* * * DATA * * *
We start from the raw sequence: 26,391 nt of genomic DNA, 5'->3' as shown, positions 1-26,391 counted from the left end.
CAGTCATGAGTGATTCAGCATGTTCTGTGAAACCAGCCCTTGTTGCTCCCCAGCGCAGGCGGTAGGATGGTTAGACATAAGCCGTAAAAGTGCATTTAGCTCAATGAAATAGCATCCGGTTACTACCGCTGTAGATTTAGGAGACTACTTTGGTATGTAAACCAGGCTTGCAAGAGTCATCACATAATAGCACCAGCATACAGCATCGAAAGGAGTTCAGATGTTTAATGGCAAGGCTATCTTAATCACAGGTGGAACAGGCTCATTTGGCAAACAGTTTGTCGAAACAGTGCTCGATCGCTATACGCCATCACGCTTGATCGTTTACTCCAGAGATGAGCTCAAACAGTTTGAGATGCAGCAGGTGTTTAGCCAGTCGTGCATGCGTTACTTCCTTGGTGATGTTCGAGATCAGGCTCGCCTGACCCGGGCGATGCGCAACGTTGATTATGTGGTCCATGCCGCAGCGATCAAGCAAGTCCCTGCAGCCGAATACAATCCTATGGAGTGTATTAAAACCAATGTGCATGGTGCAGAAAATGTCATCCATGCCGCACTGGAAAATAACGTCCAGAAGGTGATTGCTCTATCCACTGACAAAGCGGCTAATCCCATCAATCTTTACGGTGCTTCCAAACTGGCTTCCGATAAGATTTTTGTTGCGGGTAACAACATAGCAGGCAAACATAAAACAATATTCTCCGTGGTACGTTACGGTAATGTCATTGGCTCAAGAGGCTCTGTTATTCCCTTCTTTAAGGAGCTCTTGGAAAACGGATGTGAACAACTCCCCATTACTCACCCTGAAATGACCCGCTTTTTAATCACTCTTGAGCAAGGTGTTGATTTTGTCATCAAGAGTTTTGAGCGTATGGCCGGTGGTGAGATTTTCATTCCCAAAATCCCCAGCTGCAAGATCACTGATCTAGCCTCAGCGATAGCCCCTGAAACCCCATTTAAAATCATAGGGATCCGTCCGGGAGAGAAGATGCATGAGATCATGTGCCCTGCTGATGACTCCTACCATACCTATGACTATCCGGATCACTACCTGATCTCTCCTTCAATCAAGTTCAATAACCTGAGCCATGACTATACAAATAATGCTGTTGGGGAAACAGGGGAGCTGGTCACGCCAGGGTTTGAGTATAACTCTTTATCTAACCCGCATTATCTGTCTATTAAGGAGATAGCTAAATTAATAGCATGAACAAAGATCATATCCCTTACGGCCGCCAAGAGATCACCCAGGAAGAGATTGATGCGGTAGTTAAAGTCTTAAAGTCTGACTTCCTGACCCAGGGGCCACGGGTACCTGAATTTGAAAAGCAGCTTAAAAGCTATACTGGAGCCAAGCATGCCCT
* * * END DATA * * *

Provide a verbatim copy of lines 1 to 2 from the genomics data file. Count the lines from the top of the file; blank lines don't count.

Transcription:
We start from the raw sequence: 26,391 nt of genomic DNA, 5'->3' as shown, positions 1-26,391 counted from the left end.
CAGTCATGAGTGATTCAGCATGTTCTGTGAAACCAGCCCTTGTTGCTCCCCAGCGCAGGCGGTAGGATGGTTAGACATAAGCCGTAAAAGTGCATTTAGCTCAATGAAATAGCATCCGGTTACTACCGCTGTAGATTTAGGAGACTACTTTGGTATGTAAACCAGGCTTGCAAGAGTCATCACATAATAGCACCAGCATACAGCATCGAAAGGAGTTCAGATGTTTAATGGCAAGGCTATCTTAATCACAGGTGGAACAGGCTCATTTGGCAAACAGTTTGTCGAAACAGTGCTCGATCGCTATACGCCATCACGCTTGATCGTTTACTCCAGAGATGAGCTCAAACAGTTTGAGATGCAGCAGGTGTTTAGCCAGTCGTGCATGCGTTACTTCCTTGGTGATGTTCGAGATCAGGCTCGCCTGACCCGGGCGATGCGCAACGTTGATTATGTGGTCCATGCCGCAGCGATCAAGCAAGTCCCTGCAGCCGAATACAATCCTATGGAGTGTATTAAAACCAATGTGCATGGTGCAGAAAATGTCATCCATGCCGCACTGGAAAATAACGTCCAGAAGGTGATTGCTCTATCCACTGACAAAGCGGCTAATCCCATCAATCTTTACGGTGCTTCCAAACTGGCTTCCGATAAGATTTTTGTTGCGGGTAACAACATAGCAGGCAAACATAAAACAATATTCTCCGTGGTACGTTACGGTAATGTCATTGGCTCAAGAGGCTCTGTTATTCCCTTCTTTAAGGAGCTCTTGGAAAACGGATGTGAACAACTCCCCATTACTCACCCTGAAATGACCCGCTTTTTAATCACTCTTGAGCAAGGTGTTGATTTTGTCATCAAGAGTTTTGAGCGTATGGCCGGTGGTGAGATTTTCATTCCCAAAATCCCCAGCTGCAAGATCACTGATCTAGCCTCAGCGATAGCCCCTGAAACCCCATTTAAAATCATAGGGATCCGTCCGGGAGAGAAGATGCATGAGATCATGTGCCCTGCTGATGACTCCTACCATACCTATGACTATCCGGATCACTACCTGATCTCTCCTTCAATCAAGTTCAATAACCTGAGCCATGACTATACAAATAATGCTGTTGGGGAAACAGGGGAGCTGGTCACGCCAGGGTTTGAGTATAACTCTTTATCTAACCCGCATTATCTGTCTATTAAGGAGATAGCTAAATTAATAGCATGAACAAAGATCATATCCCTTACGGCCGCCAAGAGATCACCCAGGAAGAGATTGATGCGGTAGTTAAAGTCTTAAAGTCTGACTTCCTGACCCAGGGGCCACGGGTACCTGAATTTGAAAAGCAGCTTAAAAGCTATACTGGAGCCAAGCATGCCCT